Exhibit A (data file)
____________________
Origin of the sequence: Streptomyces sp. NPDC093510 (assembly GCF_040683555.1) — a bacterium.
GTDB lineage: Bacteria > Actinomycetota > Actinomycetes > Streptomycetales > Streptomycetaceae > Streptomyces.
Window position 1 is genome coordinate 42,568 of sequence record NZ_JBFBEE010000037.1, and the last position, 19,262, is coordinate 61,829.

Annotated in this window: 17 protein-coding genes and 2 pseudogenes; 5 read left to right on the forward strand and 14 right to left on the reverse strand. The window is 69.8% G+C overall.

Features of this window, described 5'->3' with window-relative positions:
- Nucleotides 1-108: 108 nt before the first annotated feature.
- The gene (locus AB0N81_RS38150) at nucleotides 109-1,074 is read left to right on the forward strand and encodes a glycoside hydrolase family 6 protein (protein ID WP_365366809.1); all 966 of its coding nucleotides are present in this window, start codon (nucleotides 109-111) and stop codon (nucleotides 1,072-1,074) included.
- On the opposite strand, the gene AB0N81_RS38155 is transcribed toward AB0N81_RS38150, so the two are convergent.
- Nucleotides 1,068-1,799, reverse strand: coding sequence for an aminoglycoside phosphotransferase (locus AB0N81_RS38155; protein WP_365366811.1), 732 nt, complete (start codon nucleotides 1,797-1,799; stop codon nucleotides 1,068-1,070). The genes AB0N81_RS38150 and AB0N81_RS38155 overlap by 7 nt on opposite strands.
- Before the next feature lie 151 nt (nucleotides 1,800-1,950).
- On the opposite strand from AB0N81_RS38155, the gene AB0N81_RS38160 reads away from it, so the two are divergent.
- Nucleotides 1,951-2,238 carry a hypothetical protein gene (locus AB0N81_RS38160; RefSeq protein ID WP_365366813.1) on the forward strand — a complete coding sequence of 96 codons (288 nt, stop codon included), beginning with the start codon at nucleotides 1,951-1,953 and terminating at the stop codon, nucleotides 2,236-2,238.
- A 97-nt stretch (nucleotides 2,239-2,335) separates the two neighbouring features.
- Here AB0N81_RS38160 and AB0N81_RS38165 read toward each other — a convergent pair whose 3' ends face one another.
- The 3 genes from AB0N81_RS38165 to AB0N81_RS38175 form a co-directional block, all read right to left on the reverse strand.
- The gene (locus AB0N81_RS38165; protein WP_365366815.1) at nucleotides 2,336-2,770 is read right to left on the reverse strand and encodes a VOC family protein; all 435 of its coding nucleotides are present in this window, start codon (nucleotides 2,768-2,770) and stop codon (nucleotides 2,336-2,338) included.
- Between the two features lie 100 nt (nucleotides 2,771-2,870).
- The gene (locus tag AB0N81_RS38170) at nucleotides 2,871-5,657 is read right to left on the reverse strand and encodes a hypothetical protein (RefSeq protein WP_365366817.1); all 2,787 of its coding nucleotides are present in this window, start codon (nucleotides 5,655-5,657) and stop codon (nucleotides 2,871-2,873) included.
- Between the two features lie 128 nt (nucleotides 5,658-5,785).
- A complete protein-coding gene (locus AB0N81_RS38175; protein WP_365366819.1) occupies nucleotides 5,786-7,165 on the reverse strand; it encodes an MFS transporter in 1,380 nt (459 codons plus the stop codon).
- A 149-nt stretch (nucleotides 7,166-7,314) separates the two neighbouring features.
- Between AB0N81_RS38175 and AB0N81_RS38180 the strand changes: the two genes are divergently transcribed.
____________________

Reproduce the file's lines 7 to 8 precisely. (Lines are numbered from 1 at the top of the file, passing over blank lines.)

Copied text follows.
- The gene (locus AB0N81_RS38150) at nucleotides 109-1,074 is read left to right on the forward strand and encodes a glycoside hydrolase family 6 protein (protein ID WP_365366809.1); all 966 of its coding nucleotides are present in this window, start codon (nucleotides 109-111) and stop codon (nucleotides 1,072-1,074) included.
- On the opposite strand, the gene AB0N81_RS38155 is transcribed toward AB0N81_RS38150, so the two are convergent.